On July 31, 1871, Gen. William Jackson Palmer and a group of citizens gathered at the southeast corner of Pikes Peak and Cascade avenues and declared Colorado Springs to be an established city within the state of Colorado. They sealed their declaration by driving an iron stake into the ground.

On July 31, 2021, Colorado Springs — now the 39th largest city in the United States — will officially turn 150 years old, and its citizens will once again gather to celebrate.

The city’s sesquicentennial will be celebrated with an array of planned activities throughout the entire year.

The sesquicentennial kickoff celebration began on New Year’s Eve at 9 p.m. when the Pikes Peak AdAmAn Club presented a fireworks display from the summit of Pikes Peak. 

Club members, joined by Mayor John Suthers, launched 150 shells into the night sky from the summit as a symbol of the 150 years since Colorado Springs was established.

On Jan. 30, the Colorado Springs Pioneers Museum debuts a new exhibit, COS@150.

The exhibit is a robust exploration of the community’s history and culture that will feature 150 objects, illuminating 150 stories and commemorating 150 years.

It will include the people, places and events that helped shape Colorado Springs. Featured objects range widely in age, size and format to engage, surprise and inform residents and visitors alike. Find more information here.

April 2021 has been designated COS Tree Month.

The city is partnering with local nurseries and Colorado Springs Utilities on a digital media campaign to highlight Colorado Springs’ unique relationship with trees — past, present and future.

The campaign will encourage residents to take part in the COS 150: Tree Challenge, which officially began in 2018. Residents can take part by helping to meet the goal of planting 18,071 new trees by the end of 2021. Citizens can add their tree to the tracker.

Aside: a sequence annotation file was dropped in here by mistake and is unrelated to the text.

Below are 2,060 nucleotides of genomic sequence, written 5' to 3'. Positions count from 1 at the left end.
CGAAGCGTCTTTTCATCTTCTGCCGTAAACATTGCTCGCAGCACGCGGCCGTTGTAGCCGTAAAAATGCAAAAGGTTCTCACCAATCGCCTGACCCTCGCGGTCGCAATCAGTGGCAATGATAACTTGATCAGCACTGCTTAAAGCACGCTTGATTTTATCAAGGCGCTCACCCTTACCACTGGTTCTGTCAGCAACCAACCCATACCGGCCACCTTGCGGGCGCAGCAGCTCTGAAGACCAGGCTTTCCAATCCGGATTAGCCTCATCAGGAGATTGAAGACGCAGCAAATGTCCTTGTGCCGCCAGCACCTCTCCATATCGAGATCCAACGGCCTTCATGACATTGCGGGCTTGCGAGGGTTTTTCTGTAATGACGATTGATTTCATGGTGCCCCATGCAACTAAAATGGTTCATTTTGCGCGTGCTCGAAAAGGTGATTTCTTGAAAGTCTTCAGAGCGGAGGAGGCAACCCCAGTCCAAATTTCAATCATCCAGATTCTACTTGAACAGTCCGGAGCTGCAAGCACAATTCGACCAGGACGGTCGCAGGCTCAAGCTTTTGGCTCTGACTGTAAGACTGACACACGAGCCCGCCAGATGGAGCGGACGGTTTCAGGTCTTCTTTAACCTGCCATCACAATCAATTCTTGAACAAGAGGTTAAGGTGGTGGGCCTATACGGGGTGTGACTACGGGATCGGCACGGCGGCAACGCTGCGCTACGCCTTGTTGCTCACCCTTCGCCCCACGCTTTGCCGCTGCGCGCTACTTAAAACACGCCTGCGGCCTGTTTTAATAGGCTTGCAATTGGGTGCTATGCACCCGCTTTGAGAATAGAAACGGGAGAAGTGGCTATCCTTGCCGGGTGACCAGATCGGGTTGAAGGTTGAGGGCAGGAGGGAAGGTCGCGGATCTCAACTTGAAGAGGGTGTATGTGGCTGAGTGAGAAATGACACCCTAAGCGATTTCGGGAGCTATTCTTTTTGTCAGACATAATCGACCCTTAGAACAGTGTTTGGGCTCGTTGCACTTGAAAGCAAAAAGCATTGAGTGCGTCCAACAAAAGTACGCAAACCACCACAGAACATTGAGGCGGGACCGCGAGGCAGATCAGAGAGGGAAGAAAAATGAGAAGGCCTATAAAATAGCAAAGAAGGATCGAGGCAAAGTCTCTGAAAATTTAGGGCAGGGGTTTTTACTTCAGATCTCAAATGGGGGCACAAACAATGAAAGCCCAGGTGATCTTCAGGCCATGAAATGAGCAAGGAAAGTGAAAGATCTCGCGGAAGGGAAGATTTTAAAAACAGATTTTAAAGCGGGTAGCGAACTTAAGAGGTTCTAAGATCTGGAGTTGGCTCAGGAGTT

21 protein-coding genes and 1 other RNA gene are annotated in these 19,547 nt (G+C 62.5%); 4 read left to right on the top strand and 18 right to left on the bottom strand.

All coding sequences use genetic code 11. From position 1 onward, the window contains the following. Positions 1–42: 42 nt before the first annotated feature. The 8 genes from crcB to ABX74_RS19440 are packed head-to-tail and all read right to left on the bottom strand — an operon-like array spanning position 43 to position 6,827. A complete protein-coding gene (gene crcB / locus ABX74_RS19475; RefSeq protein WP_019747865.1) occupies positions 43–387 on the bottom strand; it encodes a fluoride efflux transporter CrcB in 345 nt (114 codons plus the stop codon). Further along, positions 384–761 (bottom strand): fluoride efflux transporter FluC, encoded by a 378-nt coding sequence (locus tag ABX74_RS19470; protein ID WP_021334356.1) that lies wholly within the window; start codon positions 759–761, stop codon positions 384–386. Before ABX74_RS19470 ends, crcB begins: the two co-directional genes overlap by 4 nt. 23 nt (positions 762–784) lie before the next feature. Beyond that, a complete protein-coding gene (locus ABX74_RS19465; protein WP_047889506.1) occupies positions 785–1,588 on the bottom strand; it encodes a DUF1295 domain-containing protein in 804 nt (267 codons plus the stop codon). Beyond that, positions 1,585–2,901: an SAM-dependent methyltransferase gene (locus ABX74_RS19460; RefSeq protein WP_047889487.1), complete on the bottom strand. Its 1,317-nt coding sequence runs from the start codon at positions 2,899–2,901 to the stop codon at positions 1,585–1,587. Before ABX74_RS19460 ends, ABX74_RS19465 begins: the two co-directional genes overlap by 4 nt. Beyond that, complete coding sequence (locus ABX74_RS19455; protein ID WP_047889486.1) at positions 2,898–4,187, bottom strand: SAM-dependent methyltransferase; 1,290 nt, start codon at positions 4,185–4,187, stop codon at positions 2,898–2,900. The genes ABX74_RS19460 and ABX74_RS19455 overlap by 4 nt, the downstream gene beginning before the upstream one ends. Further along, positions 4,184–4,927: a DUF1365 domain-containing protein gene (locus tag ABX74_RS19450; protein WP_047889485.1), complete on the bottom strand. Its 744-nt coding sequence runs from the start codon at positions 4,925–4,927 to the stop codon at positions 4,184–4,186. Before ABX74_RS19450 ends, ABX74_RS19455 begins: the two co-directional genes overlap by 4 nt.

On June 12, the Rock Ledge Ranch Historic Site hosts the Beards, Bonnets and Brews Fest.

This family-friendly “back to the future” event is being planned to offer a wide variety of fun-filled activities, including best beard and best bonnet contests, beverage tastings including special local brews and culinary creations from local chefs, live music, and a vintage baseball game.

On July 8, Then and Now, a photo exhibit, opens at Library 21c.

Local photographer Mike Pach of 3 Peaks Photography replicated historic photos as an official part of the sesquicentennial celebration. Fifty pairs of 20-inch by 30-inch photographs, comparing historic and modern people and scenes of Colorado Springs, will be displayed.

The opening reception for the exhibit is scheduled for July 8 at Library 21c. The photos will be on display for two months before traveling to other venues throughout 2021. Get a preview at ColoradoSprings.gov/150.

On July 17, the Colorado Springs Chamber & EDC is planning a sesquicentennial-themed gala, celebrating 150 years of business in Colorado Springs.

This formal, ticketed event is scheduled to be held in The Broadmoor International Center and will feature 1871 décor and food options. Information about ticket sales will be announced later.

On July 31, the sesquicentennial activities reach a peak with the Downtown Festival. A community parade through time will kick off the festivities on Tejon Street, followed by live music, food and fun in downtown Colorado Springs.

A pep rally is being planned to cap the night as Olympic City USA cheers on the athletes representing Team USA in the Olympic and Paralympic Games Tokyo 2020.

The city’s sesquicentennial website at ColoradoSprings.gov/cos-150 is the place to go for event updates, a historical reading list, opportunities to volunteer and to see how businesses and community groups can participate or become event sponsors.